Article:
Saturday, May 13, 2006


Hercules and Lichas Playing at Dice

Eric at Campus Mawrtius wonders if there are any classical parallels to Shakespeare, Merchant of Venice 2.1.32-38:
If Hercules and Lichas play at dice
Which is the better man, the greater throw
May turn by fortune from the weaker hand:
So is Alcides beaten by his rage,
And so may I, blind Fortune leading me,
Miss that which one unworthier may attain,
And die with grieving.

rage: page Pope
I love a puzzle like this, but I can't find any passages in classical literature where Hercules and Lichas play at dice. Hercules seems to have become fond of dice only after his death and apotheosis. Plutarch, Life of Romulus 5 (tr. Bernadotte Perrin), writes:
They pay honours also to another Larentia, for the following reason. The keeper of the temple of Hercules, being at a loss for something to do, as it seems, proposed to the god a game of dice, with the understanding that if he won it himself, he should get some valuable present from the god; but if he lost, he would furnish the god with a bounteous repast and a lovely woman to keep him company for the night.

On these terms the dice were thrown, first for the god, then for himself, when it appeared that he had lost. Wishing to keep faith, and thinking it right to abide by the contract, he prepared a banquet for the god, and engaging Larentia, who was then in the bloom of her beauty, but not yet famous, he feasted her in the temple, where he had spread a couch, and after the supper locked her in, assured of course that the god would take possession of her.

And verily it is said that the god did visit the woman, and bade her go early in the morning to the forum, salute the first man who met her, and make him her friend. She was met, accordingly, by one of the citizens who was well on in years and possessed of a considerable property, but childless, and unmarried all his life, by name Tarrutius.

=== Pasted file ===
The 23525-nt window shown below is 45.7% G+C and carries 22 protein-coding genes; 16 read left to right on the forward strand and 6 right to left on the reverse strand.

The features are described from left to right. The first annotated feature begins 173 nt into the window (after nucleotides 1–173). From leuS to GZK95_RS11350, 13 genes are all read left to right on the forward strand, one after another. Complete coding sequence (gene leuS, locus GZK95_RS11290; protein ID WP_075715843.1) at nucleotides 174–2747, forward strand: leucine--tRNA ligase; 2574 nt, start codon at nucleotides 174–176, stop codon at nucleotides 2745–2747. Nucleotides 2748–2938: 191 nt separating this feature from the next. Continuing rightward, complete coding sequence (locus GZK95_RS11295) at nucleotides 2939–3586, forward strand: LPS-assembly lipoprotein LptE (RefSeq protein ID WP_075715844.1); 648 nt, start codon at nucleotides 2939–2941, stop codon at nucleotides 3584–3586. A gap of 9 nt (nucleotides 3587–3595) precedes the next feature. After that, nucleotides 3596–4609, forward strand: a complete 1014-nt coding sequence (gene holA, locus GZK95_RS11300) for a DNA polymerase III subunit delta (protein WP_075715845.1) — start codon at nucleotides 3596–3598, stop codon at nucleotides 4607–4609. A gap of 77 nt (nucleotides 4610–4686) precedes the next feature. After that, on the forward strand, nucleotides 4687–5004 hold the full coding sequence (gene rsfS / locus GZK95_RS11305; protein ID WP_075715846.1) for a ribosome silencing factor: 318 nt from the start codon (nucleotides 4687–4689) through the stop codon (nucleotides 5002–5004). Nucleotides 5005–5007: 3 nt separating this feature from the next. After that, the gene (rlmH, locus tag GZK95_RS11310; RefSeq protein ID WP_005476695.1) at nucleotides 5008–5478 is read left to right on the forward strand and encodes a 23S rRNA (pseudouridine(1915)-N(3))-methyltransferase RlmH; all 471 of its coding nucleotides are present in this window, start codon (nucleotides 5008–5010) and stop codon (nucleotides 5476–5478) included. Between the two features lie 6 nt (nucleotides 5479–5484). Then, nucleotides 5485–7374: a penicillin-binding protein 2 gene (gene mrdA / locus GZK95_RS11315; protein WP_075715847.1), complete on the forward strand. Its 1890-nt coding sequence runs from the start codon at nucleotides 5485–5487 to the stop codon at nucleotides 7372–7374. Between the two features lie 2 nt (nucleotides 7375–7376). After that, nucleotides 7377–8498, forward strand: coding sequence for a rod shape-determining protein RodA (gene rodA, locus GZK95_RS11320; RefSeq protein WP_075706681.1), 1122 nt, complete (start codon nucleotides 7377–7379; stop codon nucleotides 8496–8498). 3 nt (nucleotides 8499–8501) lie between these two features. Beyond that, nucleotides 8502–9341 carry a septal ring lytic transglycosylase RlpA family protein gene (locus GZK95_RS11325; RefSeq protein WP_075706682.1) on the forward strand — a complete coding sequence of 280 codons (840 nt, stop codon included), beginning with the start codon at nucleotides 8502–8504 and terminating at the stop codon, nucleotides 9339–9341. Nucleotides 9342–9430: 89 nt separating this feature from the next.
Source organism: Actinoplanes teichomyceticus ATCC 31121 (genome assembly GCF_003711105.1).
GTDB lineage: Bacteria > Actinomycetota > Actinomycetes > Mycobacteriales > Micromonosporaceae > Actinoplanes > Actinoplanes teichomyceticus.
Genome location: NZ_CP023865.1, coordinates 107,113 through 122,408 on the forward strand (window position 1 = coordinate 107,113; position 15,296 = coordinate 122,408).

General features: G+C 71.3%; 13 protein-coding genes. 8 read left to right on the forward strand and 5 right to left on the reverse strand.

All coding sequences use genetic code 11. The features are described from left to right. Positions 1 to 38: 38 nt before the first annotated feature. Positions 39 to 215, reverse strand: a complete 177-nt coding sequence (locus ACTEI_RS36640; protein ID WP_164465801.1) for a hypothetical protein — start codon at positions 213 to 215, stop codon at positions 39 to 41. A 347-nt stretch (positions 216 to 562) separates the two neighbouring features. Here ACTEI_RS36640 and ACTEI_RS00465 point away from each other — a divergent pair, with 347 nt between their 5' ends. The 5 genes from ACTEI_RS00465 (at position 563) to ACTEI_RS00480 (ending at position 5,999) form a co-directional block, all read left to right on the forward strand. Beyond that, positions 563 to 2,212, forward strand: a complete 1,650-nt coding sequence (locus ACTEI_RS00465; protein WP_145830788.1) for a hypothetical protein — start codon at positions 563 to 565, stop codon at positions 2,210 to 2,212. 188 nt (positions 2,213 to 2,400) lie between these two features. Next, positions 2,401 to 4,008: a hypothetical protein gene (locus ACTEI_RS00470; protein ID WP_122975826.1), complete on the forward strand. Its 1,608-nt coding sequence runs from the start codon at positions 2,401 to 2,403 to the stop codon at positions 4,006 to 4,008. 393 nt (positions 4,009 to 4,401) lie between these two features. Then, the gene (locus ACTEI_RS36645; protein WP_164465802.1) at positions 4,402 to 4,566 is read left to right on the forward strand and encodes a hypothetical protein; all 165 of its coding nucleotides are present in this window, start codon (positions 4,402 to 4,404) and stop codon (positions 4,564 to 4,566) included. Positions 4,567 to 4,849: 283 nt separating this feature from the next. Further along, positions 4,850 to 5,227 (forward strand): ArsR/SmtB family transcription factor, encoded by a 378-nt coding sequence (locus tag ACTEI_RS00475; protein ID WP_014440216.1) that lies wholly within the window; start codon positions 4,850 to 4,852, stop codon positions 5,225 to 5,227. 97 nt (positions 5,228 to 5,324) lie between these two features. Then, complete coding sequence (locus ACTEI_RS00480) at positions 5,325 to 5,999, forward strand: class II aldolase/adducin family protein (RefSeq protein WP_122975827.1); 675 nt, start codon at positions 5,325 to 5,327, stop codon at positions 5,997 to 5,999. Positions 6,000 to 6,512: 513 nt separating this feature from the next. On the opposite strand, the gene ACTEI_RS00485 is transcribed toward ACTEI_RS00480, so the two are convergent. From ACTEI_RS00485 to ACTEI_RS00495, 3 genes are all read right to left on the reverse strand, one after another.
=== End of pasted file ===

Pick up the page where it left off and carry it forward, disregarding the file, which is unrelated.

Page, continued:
This man took Larentia to his bed and loved her well, and at his death left her heir to many and fair possessions, most of which she bequeathed to the people. And it is said that when she was now famous and regarded as the beloved of a god, she disappeared at the spot where the former Larentia also lies buried.

This spot is now called Velabrum, because when the river overflowed, as it often did, they used to cross it at about this point in ferry-boats, to go to the forum, and their word for ferry is "velatura." But some say that it is so called because from that point on, the street leading to the Hippodrome from the forum is covered over with sails by the givers of a public spectacle, and the Roman word for sail is "velum." It is for these reasons that honours are paid to this second Larentia amongst the Romans.
The same story is told by Plutarch, Roman Questions 35; Tertullian, Ad Nationes 2.10; and Augustine, City of God 6.7.

But this can have nothing to do with Shakespeare. The keeper of Hercules' temple cannot be Lichas, because before his own death Hercules killed Lichas. Also, Hercules wins at dice in Plutarch, but loses in Shakespeare. Finally, the contest in Shakespeare is over "which is the better man," and Hercules is god, not man, in Plutarch.

<< Home
Newer›  ‹Older

This page is powered by Blogger. Isn't yours?